I had an epiphany about myths and story telling this week so naturally I want to share it with everyone.
I have not yet read Finnegan’s Wake but the term ‘monomyth’, as used by Joseph Campbell is taken from Joyce’s work. Joseph Campbell utilised ‘monomyth’ to identify a universal journey of heroism which is the basis of universal myths that work across countries and cultures. Joseph Campbell as you know worked with George Lucas on the original Star Wars. The universal myth structure he discovers is also the basis of rituals and rites of passages in indigenous cultures. Having started to read Joyce’s work, I now know it is personally necessary for me to read more Joyce because he speaks to me but also because Joyce will help internalise the way to write stories with true mythic value that resonates with others.
Campbell notes that Joyce’s writings had three stages that operate on the macro and micro level. The stages comprise of the following: Separation, Initiation and Return. Please see more details to elucidate the journey Campbell identifies. James Joyce’s character Stephen Dedalus (originally called Hero) in A Portrait of the Artist as a Young Man undergoes the cycles each time he has an epiphany. Stephen comes back changed unable to return to what he was or had before. Campbell identifies the story structure of Joyce in a similar way to how Aristotle analysed the plays of Sophocles in Poetics. A Portrait of the Young Artist follows this very specific personal trajectory which has the universal myth imprint. I have since discovered that the stages of the journey can also be found in reading the collective stories of Dubliners in the order presented. To elaborate, read Birth up to the story Araby, Initiation up to the story A Painful Case and return to the ordinary leads you to Death. For Campbell, universal myths are metaphors but myths should never be taken literally. Campbell believed people who can see myths in their own lifetime and sometimes even in their own life can see this heroic journey being played out. From examining Joyce’s work, Campbell was in search of such figures and clearly saw Joyce could see the myths being played out in his own life and lifetime. As a result, Campbell was able to identify a story structure through Joyce’s work. The study of Joyce informed Campbell who was later able to show universal myths across the world also follow the trajectory of Joyce’s work. This led Campbell to write Hero with a Thousand Faces. I have written up a simplified structure below but if you are a writer, please read Joseph Campbell’s original work or look up monomyth on Google and read Joyce’s work on someone who understood the myths of his time and his own lifetime and discover the myths of your time and possibly even your own life.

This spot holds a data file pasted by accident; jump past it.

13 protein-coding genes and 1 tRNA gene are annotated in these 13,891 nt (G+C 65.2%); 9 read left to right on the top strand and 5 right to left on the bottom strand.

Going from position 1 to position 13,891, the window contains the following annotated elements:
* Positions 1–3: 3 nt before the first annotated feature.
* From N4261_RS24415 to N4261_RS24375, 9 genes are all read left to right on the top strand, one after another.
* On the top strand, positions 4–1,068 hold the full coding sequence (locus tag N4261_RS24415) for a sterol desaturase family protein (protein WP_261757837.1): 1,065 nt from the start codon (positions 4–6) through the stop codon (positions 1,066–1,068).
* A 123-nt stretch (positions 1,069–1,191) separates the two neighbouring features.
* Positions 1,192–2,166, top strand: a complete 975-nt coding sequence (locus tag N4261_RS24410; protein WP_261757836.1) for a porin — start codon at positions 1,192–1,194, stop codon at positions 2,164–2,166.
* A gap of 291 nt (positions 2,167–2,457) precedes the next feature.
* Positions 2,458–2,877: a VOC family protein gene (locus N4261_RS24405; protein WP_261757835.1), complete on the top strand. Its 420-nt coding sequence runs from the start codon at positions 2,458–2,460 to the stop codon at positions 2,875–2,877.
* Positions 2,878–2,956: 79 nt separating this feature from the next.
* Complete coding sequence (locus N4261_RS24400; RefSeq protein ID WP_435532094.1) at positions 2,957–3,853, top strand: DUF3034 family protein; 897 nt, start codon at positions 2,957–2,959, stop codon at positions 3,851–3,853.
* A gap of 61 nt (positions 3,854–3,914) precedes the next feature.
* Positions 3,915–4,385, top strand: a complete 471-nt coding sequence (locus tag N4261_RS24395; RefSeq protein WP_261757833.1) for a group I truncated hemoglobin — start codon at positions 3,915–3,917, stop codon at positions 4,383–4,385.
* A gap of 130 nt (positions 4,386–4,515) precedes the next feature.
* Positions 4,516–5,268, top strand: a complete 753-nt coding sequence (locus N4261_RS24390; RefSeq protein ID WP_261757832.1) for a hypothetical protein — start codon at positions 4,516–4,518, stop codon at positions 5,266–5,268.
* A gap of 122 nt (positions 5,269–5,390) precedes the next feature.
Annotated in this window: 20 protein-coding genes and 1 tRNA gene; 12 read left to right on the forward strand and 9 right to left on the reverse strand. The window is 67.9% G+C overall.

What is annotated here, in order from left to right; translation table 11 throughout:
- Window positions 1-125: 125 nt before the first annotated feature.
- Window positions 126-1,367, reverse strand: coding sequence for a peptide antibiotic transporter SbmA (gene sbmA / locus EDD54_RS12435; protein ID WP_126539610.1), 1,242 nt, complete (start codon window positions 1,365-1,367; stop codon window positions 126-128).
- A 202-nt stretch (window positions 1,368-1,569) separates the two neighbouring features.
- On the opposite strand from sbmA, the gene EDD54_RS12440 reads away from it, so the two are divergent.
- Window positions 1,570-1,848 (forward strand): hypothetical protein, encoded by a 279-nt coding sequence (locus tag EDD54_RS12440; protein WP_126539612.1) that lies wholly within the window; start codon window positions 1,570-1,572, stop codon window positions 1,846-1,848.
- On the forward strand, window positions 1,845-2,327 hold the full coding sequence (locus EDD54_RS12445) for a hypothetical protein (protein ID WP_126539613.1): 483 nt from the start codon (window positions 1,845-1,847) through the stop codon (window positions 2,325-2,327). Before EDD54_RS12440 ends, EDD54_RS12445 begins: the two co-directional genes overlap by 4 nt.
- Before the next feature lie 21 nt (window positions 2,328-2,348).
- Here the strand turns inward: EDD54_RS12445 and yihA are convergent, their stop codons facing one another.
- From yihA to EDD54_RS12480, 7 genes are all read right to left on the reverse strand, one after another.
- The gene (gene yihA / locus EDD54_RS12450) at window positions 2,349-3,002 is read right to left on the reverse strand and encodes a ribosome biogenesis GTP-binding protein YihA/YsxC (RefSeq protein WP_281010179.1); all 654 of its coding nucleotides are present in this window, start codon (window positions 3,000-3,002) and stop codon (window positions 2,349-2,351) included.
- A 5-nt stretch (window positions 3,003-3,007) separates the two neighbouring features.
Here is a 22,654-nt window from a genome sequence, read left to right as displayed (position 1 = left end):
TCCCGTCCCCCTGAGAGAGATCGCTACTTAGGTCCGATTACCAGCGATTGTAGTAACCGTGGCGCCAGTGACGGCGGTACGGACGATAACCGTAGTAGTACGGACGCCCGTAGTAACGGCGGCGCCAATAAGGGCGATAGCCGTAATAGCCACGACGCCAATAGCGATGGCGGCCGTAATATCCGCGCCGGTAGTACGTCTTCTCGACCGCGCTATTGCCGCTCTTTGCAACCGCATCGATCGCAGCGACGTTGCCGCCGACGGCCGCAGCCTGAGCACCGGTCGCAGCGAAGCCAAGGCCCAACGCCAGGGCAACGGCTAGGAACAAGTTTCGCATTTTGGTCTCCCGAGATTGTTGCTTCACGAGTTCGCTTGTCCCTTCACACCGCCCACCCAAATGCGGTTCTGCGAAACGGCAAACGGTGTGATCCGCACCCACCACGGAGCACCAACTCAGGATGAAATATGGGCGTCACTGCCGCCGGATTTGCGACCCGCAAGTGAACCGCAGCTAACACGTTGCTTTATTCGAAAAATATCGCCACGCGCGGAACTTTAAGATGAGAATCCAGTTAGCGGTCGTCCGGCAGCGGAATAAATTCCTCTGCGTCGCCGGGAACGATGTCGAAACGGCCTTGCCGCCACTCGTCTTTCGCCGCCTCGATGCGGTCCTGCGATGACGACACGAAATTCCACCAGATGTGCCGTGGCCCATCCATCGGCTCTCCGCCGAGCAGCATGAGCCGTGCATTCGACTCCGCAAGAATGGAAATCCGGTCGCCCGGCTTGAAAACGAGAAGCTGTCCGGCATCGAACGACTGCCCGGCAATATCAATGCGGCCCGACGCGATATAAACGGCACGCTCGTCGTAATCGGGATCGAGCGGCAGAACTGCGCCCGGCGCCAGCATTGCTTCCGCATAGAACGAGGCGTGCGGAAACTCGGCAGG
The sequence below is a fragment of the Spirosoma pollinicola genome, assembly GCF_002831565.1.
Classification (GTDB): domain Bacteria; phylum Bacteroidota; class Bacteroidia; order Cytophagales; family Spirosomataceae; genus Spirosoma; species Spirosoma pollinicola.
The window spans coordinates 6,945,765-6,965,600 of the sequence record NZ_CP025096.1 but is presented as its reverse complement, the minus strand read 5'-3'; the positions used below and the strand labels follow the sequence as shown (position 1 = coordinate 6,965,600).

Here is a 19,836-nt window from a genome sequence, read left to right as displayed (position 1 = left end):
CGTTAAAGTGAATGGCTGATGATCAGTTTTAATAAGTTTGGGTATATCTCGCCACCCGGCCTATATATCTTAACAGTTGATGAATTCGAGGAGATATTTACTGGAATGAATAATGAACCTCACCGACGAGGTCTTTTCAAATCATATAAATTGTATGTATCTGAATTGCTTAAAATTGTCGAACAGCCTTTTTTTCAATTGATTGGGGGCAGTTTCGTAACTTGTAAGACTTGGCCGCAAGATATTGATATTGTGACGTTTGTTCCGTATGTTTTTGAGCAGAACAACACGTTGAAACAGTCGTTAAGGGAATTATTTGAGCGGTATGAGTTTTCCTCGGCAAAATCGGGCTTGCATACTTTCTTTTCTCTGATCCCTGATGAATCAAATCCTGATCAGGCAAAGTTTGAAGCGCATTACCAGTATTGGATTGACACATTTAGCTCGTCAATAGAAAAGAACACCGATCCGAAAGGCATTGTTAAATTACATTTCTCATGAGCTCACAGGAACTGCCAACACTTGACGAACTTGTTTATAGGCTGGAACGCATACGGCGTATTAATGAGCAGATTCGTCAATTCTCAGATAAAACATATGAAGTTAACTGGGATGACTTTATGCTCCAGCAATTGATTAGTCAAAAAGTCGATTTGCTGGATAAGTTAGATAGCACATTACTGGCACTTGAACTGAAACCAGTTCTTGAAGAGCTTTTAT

Joseph Campbell’s heroic journey stages
Birth into the ordinary world leads the character to Separation
1 Birth: The monomyth cycle begins and we see the character is different to others – an archetype showing patterns of human behavior found in dreams, movies and stories universally.
2 Call to Adventure: The character despite being at odds with others or the environment is reluctant to go towards the calling.
3 Helpers/Amulet: Something, a person or a calling show the character a different way.
Initiation takes the character into a special world
4 Crossing the Threshold: The character is forced or realises he/she must undergo an ordeal or face the unknown.
5 Tests: The character must undergo a series of tests on a journey toward the climax.
6 Helpers: The character may be helped by a a loyal companion or pursue a calling.
7 Climax/The Final Battle: A crisis or battle heads towards a particular resolution.
8 Flight: The character becomes a hero, fights opposing forces or is given the elixir freely.
Return of the character to the ordinary world changed
9 Return: The hero returns to the ordinary world awakened, reborn and resurrected.
10 Elixir: The object, knowledge, blessing or realisation can now be put to use in the everyday world and the hero can stay and share with others or leave as the truly enlightened.
The journey must involve a change, Joyce’s epiphany, the beat in a script, the response to a reversal in a Shakespeare play. Campbell wrote some notes on art and Joyce’s work. These were kindly provided to me by London’s Literary Salon director Ms Toby Brothers on this very point. Campbell lays out his thoughts on proper and improper art. Real art does not just represent, it offers or brings change and continues to evolve. True art never dies.
The hero’s journey structure follows the journey of various religious figures but this classical story structure identified by Joseph Campbell is also found in Hollywood classics. It adds to the form identified by Aristotle when he studied the reasons for the enduring popularity of Sophocles plays. Similar story structures can be found in the works of Shakespeare, Henrik Ibsen and Arthur Miller. You will also find these structures embedded in the poetry of William Blake, in songs by John Lennon, Joseph Haydn and the work of Kadinsky.
Lastly these heroic figures underwent their own mythic journeys. So I wish who ever read my blog and any others the best of luck with whatever your mythic journey is.